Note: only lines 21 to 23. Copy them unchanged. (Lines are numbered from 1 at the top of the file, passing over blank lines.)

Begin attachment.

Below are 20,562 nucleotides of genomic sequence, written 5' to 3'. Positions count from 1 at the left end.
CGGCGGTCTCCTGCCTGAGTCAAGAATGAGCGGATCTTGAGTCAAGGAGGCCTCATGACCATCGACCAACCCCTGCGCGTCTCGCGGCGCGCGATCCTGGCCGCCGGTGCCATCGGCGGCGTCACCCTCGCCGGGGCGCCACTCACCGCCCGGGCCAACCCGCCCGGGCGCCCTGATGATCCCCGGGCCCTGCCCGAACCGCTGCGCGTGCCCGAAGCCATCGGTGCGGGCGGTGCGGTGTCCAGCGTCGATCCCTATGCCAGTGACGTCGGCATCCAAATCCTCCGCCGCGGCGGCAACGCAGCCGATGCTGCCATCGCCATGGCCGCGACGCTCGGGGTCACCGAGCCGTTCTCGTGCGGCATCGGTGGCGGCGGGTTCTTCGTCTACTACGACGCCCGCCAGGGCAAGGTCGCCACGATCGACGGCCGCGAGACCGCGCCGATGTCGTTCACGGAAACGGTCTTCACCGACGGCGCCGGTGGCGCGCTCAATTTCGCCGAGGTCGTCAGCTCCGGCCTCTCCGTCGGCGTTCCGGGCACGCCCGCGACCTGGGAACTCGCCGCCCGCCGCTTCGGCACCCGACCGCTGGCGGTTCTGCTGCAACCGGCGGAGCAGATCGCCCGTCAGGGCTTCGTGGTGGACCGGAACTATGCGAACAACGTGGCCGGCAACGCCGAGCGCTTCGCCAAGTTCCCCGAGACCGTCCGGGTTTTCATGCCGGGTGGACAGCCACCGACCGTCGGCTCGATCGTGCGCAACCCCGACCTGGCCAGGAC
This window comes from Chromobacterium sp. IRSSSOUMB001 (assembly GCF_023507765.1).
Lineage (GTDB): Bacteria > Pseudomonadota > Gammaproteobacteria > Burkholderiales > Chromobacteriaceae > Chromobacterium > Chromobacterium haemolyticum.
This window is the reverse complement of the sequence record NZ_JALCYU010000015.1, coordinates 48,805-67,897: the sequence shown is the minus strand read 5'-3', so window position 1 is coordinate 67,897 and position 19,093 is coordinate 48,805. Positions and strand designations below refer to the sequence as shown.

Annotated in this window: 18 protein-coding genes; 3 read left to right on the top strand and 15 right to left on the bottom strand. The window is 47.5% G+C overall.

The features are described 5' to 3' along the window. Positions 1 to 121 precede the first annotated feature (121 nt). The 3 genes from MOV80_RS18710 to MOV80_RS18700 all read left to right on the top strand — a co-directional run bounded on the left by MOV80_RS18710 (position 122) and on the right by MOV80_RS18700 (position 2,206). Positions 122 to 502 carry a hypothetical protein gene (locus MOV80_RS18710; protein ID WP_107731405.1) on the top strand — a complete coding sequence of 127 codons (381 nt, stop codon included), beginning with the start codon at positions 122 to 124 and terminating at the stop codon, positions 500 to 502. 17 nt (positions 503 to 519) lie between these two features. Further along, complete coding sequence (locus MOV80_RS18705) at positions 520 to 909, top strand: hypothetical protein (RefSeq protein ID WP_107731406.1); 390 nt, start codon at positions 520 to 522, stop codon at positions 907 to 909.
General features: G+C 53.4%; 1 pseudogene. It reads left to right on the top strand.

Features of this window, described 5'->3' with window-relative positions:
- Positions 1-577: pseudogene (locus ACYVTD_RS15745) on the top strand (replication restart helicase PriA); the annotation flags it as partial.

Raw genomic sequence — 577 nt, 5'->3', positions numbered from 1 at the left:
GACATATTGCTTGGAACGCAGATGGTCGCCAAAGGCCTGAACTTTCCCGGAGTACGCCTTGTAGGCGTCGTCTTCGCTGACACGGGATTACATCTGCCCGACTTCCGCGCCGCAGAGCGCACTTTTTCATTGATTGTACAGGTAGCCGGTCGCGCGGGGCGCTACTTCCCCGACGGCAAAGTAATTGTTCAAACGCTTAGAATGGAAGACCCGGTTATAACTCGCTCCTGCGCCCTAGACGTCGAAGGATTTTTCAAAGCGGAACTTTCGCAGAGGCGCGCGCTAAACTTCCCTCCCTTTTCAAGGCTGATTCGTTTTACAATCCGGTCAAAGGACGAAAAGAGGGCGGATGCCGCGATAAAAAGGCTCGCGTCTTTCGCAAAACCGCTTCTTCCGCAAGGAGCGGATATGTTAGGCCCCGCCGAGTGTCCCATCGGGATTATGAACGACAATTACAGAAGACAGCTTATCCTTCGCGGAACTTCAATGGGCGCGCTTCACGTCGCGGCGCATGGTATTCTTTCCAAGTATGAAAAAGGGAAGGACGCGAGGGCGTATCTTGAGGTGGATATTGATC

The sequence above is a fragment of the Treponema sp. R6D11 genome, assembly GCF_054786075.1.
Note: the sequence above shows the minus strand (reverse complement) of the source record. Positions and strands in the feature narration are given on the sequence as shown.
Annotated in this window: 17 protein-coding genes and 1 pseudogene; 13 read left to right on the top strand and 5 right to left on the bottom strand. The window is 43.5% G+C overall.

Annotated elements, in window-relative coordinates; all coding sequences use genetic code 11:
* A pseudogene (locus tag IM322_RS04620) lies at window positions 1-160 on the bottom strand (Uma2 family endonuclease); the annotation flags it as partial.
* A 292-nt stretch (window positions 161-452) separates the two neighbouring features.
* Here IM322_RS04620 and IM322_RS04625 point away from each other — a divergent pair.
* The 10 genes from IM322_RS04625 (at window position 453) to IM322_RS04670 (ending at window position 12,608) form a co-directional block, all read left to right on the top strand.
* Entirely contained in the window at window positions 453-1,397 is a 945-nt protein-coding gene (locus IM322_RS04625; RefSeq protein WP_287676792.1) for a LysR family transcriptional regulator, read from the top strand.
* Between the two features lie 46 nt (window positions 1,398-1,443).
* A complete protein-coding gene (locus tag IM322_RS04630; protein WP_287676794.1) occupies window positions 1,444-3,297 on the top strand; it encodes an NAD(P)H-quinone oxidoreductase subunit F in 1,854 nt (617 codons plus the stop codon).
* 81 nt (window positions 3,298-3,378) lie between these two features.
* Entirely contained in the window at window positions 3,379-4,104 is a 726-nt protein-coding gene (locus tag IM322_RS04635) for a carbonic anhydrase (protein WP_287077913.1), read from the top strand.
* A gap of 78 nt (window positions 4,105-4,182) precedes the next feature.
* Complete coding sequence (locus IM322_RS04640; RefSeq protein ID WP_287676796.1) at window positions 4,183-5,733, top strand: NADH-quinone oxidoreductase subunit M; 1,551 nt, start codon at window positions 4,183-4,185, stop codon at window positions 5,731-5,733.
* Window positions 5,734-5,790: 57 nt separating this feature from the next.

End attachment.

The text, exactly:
* Entirely contained in the window at window positions 453-1,397 is a 945-nt protein-coding gene (locus IM322_RS04625; RefSeq protein WP_287676792.1) for a LysR family transcriptional regulator, read from the top strand.
* Between the two features lie 46 nt (window positions 1,398-1,443).
* A complete protein-coding gene (locus tag IM322_RS04630; protein WP_287676794.1) occupies window positions 1,444-3,297 on the top strand; it encodes an NAD(P)H-quinone oxidoreductase subunit F in 1,854 nt (617 codons plus the stop codon).